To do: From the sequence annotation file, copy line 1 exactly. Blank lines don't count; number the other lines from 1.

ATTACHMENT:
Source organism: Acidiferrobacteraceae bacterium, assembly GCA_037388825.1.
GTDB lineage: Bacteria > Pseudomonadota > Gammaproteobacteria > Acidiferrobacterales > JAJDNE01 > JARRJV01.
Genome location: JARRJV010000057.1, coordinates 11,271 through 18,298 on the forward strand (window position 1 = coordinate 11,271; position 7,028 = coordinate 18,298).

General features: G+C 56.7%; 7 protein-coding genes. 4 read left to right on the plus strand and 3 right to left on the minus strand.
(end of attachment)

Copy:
Source organism: Acidiferrobacteraceae bacterium, assembly GCA_037388825.1.